• Public Safety Jobs and Technology – Providing COPS hiring grants to local police departments would allow them to put additional police officers on the streets and in the schools as school resource officers. Additional Byrne Justice Assistance Grant funding could be used to hire personnel, support those personnel, and purchase equipment and new technologies which make law enforcement personnel more effective in their jobs.

The National Association of Counties released a similar survey on December 15, 2008. While the survey was not as indepth as the U.S. Conference of Mayors and did not include project specific details, the data was still very interesting. A snap-shot survey of 104 counties from 30 states reported that 2,805 infrastructure projects totaling an estimated $24.1 billion are "ready-to-go," which would create jobs and stimulate the national and local economies if funded by a new federal economic stimulus package currently under consideration by Congress. The responding counties represent more than 51.5 million U.S. residents or about 17 percent of the population. Projects in the survey include airports, housing, roads, highways, bridges, clean water, sewer, sidewalks, public transit systems, communications technology, county government buildings and schools. Key survey responses showed:

  • 868 road and highways projects totaling $10.3 billion
  • 218 bridge projects totaling $393 million
  • 68 public transit system projects totaling $308 million
  • 73 airport construction projects totaling $432 million
  • 187 water system projects totaling $1.2 billion
  • 124 sewage treatment plant projects totaling $1.4 billion
  • 258 school construction projects totaling $4.3 billion
  • 366 county building projects totaling $3.3 billion
  • 34 hospital and health clinic projects totaling $285 million

Read the latest GovWin Analyst coverage of Economic Stimulus Funding on GovWin's Economic Stimulus website.

Defense Satellite Programs: Lessons Learned from Navigating the Storm

The strategy of the new Presidential administration's approach to military funding has been revealed, in part, by the funding that has been approved for the Department of Defense (DoD) in the recent House-passed stimulus bill. Green energy Research, Development, Test & Evaluation (RDT&E) programs and Operations & Maintenance (O&M) programs have been granted $350 million and $4.5 billion, respectively, to help stimulate sustainable military technologies, provide for baseline costs, and support organizational redesign efforts such as the Department of the Army Base Re-alignment and Closure (BRAC) initiatives. The Senate's version of the bill, which will likely be voted on the week of February 2, includes Defense-wide RDT&E funds and an allottment of O&M funds comparable to the House bill.

Although such funding will be received warmly, many offerors are wondering where the "meat" of the funding is for new and struggling technology programs. Support of such specified R&D funding becomes especially critical for satellite programs, many of which are experiencing greater and greater bandwidth usage and greater projected demand of such usage; these current and projected needs cannot, in many of the Services estimations, be adequately met with the current systems. However, new satellite technologies can rely heavily on such R&D funding. A good example of this struggle is the Advanced Extremely High Frequency (AEHF) satellite program, which is meant to replace the DoD's current Milstar system. According to a March 2008 GAO report (GAO-08-467SP), R&D funding for the project accounted for $1,078.9 million of the total funding amount of $1,172.9, or 92%.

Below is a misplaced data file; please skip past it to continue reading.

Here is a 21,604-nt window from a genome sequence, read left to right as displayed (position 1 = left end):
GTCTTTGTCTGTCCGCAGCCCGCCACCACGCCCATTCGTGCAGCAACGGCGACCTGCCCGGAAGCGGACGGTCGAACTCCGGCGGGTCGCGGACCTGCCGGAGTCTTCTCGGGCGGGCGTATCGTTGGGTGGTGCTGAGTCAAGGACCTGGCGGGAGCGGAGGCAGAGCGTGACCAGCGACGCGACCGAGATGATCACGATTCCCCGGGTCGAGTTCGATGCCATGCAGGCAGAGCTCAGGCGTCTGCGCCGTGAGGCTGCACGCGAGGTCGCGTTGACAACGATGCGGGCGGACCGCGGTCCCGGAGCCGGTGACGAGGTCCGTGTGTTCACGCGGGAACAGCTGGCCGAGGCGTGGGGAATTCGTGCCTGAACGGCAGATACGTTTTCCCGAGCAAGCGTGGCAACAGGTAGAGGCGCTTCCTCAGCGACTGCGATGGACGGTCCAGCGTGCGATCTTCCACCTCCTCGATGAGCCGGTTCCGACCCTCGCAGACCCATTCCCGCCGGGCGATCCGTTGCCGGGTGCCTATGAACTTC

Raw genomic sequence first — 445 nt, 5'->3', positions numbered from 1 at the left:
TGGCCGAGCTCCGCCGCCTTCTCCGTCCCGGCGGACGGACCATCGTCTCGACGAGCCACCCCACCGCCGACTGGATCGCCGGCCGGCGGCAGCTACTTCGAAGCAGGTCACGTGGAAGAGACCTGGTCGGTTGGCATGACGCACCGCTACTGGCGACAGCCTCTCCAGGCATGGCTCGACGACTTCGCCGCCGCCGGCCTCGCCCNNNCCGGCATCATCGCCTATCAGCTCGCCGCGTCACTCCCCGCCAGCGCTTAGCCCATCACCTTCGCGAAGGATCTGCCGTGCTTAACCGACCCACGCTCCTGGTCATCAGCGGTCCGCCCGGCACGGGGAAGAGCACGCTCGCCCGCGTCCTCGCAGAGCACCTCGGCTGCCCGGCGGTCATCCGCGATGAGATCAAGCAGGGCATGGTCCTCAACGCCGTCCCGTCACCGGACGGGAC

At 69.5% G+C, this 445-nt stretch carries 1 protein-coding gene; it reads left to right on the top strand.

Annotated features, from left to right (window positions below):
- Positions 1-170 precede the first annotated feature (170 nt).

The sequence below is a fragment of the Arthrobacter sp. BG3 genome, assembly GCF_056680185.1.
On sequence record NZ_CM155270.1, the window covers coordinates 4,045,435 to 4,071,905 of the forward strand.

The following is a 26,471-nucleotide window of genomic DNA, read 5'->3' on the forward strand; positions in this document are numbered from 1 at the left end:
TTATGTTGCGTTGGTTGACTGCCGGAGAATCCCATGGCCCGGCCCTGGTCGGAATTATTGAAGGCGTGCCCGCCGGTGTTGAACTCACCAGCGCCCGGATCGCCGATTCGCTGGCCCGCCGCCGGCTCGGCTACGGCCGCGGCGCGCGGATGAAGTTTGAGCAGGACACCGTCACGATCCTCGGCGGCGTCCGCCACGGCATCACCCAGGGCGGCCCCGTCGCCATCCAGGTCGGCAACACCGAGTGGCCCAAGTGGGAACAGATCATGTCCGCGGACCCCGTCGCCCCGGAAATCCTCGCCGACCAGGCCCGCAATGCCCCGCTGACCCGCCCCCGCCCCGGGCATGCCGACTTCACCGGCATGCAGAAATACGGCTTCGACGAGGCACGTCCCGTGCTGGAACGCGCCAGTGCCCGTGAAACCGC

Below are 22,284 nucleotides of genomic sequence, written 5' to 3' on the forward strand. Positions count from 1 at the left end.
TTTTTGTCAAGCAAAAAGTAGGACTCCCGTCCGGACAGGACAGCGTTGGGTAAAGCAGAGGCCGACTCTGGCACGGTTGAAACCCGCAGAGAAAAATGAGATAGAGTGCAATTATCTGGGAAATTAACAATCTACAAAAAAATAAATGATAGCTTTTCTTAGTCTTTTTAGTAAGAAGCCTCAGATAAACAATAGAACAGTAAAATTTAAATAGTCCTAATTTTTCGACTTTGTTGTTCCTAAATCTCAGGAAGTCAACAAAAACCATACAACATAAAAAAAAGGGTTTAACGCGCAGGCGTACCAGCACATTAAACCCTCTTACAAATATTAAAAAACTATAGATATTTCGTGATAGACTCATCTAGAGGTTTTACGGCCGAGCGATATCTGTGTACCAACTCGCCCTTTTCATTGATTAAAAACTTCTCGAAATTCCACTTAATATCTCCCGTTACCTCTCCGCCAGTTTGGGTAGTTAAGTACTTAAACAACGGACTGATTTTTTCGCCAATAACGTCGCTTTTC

So what strategies should offerors employ to win business when they help provide cutting-edge data communications solutions?

The first, and tactical, strategy is to aim at sustainment and replacement of existing satellite communications systems. One particular program to watch is the Communication and Transmission Systems program, or (CTS) (GovWin Opportunity ID: 45253). According to the Deputy Project Manager, Defense Communications and Army Systems (PM DCATS), Mr. Art Reiff, funding for this particular effort is a steady target. Mr. Art explained, "This [CTS] is not a mission requirement, but rather a purchase to meet the majority of the organization's needs." Therefore, he states, the program is "predominantly funded by OPA and OMA funding, very little from R&D." OPA (Other Procurement, Army) funding and OMA (Operations & Maintenance, Army) funding are separate from the traditional RDT&E category of funding, and maintain a somewhat steadier flow of resources. Adding to CTS' attractiveness for offerors is the fact that the procurement supports a wide variety of existing systems and has a projected funding ceiling of $30 billion on all of the awarded contracts. According to the PM, these will likely be awarded by FY10.

The second, strategic strategy is to prepare for those acquisitions which are absolutely essential to the mission of the warfighter. Falling in this category is the much-maligned Transformational Satellite Communications System (TSAT) acquisition (GovWin Opportunity ID: 53286). The program has, admittedly, been off to a rocky start: there are three sequential phases to launching the system, and although the first, the Mission Operations System (TMOS) is underway, the second phase of Development and Production (D&P) and third phase of Systems Engineering and Integration (SE&I) are on hold due a restructuring of the requirements strategy itself. Despite initial concerns that AEHF would be supplanted as a stopgap solution in the event of a TSAT acquisition collapse, military officials at the Air Force remain adamant that this requirement remains more critical than ever to replace the Wideband Gap Satellites (WGS) and to assist the warfighter in receiving reliable, protected data. In a January 17, 2009 Air Force Times article, Gary Payton, Deputy Undersecretary of the Air Force Space Programs, stated: "The uniformed warfighter is adamant about getting TSAT," he said. "I'm confident that commitment and support of TSAT will continue."

Louisiana Plans for an Electronic Behavioral Health Record System